A speech in November 2005 by Anti-Defamation League president Abraham Foxman blasting the Christian right as the "key domestic challenge to the American Jewish community" was the moment for Brog's emergence. During the late 1990s, Foxman had heaped praise on Christian Zionists and paid to reprint a pro-Israel op-ed by Ralph Reed as a prominent ad in the New York Times. Foxman's criticism provoked Brog to step forward in his new identity.
In an op-ed article published on the editorial page of the Wall Street Journal, he wrote: "There is indeed merit to the agenda pursued by Christian conservatives. Evangelical Christians are rock-solid supporters of Israel--a fact that the Jewish community has belatedly begun to acknowledge and appreciate."
Brog's rebuke to Foxman was echoed with a chorus of Christian-right outrage, including a blunt threat from Don Wildmon of the American Family Association. "The more [Foxman] says that 'you people are destroying this country,' " Wildmon said during a radio broadcast, "[the more] some people are going to begin to get fed up with this and say, 'Well, all right then. If that's the way you feel, then we just won't support Israel anymore.' "
Since the controversy stirred up by his comments, Foxman has muted his criticism of the Christian right. Even more, he has offered his qualified acceptance of CUFI. "On the one hand, we need to welcome him. On the other, we need to be cautious about embracing it," Foxman said last month to the Jerusalem Post about Hagee and his organization.
Brog's recently published book, Standing with Israel: Why Christians Support the Jewish State, expands his case for Jewish acceptance of evangelical political goals. Brog told National Review that his book has universal appeal and will help anyone to "better comprehend the birth pangs of what in time will be a very important alliance." The phrase "birth pangs" is clearly understood by evangelicals as a scriptural citation from Matthew 24 , which refers to the apocalyptic struggle that will usher in the Second Coming of Jesus Christ.
Yet the thrust of Brog's arguments is targeted toward a Jewish audience suspicious of evangelical motives. Brog's thesis rests on the premise that while Islamic anti-Semitism poses an existential threat to Jews, Christian anti-Semitism is a bygone phenomenon that died the moment the Allies seized Hitler's bunker.
To explain the psychology of those Jews who think otherwise, Brog invokes the stereotype of the shtetl Jew. "Many in the American Jewish community are also living in the past, stuck in European ghettos," Brog wrote. "In an alternative reality built on traumatic communal memories, millions of Jews continue to crouch, fingers on their triggers, surrounded by bloodthirsty Christians who view them as a replaced, deicide people. Yet the world has changed dramatically in recent decades, and the enemy they fear has long since become a friend." As proof, Brog cited the outpouring of evangelical support for Israel.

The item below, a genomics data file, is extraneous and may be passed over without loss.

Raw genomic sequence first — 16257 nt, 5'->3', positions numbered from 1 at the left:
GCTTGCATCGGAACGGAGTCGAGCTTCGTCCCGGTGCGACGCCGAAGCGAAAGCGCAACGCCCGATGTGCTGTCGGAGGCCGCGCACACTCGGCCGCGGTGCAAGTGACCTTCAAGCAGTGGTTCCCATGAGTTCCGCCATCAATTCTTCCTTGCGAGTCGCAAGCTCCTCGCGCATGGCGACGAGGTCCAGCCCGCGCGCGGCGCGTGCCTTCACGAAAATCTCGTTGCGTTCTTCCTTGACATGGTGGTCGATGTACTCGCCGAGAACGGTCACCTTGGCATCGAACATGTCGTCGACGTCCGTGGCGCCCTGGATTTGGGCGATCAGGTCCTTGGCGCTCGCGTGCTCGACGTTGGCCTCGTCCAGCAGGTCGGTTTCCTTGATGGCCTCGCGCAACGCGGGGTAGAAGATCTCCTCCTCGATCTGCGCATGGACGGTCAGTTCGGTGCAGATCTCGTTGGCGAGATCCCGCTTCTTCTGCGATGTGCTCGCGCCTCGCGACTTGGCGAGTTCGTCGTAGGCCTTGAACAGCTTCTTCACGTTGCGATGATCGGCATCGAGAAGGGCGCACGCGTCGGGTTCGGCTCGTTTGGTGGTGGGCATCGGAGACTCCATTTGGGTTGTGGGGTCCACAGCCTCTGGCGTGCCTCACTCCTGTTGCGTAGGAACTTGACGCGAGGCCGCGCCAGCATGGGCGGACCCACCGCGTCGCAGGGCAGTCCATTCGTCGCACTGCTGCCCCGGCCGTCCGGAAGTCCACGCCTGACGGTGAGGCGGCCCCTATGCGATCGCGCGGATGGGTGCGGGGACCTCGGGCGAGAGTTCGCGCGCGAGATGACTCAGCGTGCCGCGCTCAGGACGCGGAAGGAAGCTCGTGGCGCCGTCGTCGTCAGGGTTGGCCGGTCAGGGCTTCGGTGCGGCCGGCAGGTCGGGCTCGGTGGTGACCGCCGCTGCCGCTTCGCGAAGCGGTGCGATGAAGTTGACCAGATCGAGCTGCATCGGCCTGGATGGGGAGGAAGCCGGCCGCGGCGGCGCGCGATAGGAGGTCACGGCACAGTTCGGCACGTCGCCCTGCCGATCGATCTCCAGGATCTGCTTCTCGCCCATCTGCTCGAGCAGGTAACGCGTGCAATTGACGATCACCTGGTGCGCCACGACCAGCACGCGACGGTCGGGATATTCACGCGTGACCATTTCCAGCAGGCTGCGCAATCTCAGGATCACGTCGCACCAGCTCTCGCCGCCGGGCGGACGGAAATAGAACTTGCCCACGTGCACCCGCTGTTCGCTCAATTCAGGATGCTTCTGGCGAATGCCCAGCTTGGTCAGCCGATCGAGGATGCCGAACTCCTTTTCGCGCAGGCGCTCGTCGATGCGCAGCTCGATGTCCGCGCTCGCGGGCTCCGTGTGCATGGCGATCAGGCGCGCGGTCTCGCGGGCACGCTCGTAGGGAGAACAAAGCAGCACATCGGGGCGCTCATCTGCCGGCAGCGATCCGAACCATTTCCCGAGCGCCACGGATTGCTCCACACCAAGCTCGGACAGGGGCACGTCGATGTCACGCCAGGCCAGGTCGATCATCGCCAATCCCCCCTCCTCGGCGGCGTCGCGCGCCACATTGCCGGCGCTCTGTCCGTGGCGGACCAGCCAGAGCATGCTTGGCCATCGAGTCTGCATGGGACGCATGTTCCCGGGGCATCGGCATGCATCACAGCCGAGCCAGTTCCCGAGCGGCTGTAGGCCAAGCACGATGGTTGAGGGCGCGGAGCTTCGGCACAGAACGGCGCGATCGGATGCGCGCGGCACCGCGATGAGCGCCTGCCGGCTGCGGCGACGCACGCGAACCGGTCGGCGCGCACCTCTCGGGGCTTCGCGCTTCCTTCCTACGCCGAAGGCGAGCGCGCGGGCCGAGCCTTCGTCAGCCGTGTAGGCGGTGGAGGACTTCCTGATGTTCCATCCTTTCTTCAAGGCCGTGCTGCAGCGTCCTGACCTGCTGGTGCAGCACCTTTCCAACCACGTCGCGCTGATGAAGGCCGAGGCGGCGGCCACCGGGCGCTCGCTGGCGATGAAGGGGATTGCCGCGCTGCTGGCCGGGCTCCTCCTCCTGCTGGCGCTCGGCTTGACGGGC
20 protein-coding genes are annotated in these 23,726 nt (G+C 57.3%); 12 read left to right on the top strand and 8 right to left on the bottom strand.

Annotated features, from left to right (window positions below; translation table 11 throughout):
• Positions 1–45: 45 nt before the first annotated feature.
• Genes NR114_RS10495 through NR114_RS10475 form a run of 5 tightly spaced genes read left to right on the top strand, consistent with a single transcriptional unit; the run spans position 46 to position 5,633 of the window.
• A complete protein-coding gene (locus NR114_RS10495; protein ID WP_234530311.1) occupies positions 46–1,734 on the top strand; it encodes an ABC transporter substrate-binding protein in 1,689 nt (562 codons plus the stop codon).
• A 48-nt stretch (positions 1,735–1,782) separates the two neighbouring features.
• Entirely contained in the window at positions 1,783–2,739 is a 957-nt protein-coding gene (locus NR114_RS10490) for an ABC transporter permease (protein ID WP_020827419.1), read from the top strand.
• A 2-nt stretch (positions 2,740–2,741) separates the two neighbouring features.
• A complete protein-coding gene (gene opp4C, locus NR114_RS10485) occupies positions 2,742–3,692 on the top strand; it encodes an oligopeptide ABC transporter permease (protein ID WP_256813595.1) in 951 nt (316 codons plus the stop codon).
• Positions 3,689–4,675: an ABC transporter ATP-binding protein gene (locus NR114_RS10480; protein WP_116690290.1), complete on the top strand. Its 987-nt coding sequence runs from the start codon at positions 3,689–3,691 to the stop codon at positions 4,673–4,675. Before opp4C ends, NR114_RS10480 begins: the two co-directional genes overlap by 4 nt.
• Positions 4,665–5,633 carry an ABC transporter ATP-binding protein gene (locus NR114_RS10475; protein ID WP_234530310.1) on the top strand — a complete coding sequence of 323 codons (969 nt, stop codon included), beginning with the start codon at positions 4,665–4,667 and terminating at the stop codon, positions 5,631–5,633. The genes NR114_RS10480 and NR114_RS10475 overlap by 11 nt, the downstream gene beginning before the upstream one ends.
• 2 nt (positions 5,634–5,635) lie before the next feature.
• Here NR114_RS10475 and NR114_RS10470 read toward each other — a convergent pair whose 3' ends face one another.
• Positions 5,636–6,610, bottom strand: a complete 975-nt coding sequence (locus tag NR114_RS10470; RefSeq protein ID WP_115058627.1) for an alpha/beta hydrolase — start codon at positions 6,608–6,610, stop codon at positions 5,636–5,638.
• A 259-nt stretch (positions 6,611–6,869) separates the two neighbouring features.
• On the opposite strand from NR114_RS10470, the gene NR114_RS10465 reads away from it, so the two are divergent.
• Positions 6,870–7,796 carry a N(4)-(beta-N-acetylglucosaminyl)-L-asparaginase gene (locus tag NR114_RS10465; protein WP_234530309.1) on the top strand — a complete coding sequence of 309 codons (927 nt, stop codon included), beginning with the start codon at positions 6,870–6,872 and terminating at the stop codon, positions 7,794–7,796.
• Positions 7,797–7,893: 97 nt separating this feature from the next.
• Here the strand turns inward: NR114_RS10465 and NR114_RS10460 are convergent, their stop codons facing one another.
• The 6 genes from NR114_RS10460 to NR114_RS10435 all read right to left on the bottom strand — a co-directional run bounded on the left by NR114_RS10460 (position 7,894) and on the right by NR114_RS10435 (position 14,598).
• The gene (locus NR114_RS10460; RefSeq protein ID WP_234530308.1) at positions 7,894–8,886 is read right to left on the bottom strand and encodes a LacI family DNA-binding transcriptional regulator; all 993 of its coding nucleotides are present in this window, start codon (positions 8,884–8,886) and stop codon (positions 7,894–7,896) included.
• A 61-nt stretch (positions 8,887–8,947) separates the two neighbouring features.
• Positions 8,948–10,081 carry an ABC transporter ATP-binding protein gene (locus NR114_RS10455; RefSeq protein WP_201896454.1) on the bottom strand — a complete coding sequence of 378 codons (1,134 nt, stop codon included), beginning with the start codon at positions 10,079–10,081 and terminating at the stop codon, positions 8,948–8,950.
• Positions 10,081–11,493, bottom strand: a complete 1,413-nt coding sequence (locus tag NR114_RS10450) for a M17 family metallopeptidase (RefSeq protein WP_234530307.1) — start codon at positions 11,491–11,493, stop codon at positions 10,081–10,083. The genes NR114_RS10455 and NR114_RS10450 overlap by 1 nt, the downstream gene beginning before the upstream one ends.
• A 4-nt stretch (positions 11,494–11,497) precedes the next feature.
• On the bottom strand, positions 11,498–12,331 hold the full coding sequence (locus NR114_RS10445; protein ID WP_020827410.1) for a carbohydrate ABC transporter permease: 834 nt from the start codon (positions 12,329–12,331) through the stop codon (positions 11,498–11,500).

Despite his best efforts, Brog remains dogged by questions about evangelical reasons for backing Israel. Hagee has told his supporters that supporting Israel is a "biblical imperative," and proudly pronounces his belief that Israel is the future site of the Rapture. Hagee has even reveled in events that most Israelis would describe as tragic. For instance, in his 1996 book The Beginning of the End, Hagee described the murder of Israeli Prime Minister Yitzhak Rabin as fulfillment of prophecy and suggested admiration for Rabin's assassin, Yigal Amir.
Imagining Amir's mindset as he prepared himself to kill Rabin, Hagee wrote, "Tonight, if God was good, an opportunity would show itself. No longer would Rabin be able to transfer Israeli lands to Palestinians. The damage he'd done in the West Bank and Gaza was enough. Israel had a divine right to the land, and to give it away was an act of treason against Israel and an abomination against God."
More recently, some of Hagee's allies, such as nationally syndicated evangelical radio host Janet Parshall, became ecstatic when Israel and Hezbollah commenced hostilities last month. "These are the times we've been waiting for," Parshall told her listeners in a voice brimming with joy on July 21. "This is straight out of a Sunday school lesson."
Brog dismisses concerns about the Christian Zionists' fixation on end times as a "misreading of Christian theology. "One sign of the Second Coming is that there will be widespread moral decay in society," Brog told me. "If Christians really thought they could speed the Second Coming, then why aren't Christians out there opening brothels and selling drugs? Quite to the contrary and quite to the chagrin of many liberals, they are doing the opposite."
Thanks to Brog's parrying of Jewish criticism and securing the cooperation of major Jewish organizations, his "brother" Hagee faces few repercussions as he prays for Armageddon. With local CUFI chapters growing across the country, a "rapid response network" of thousands of pastors developing, and an open door to the White House, Brog and Hagee are planning for the long term. "We want to speak to Washington and encourage support for Israel whatever the conflict may be," Brog said. He paused, adding, "Provided of course that Israel's cause continues to be just."
But the renewal of the peace process and rolling back the West Bank settlements would be an unjust cause. For Hagee and for CUFI, all roads lead to a "nuclear showdown: with Iran. Diplomacy would only make God angry. As Hagee warns in Jerusalem Countdown, "Those who follow a policy of opposition to God's purposes will receive the swift and severe judgment of God without limitation."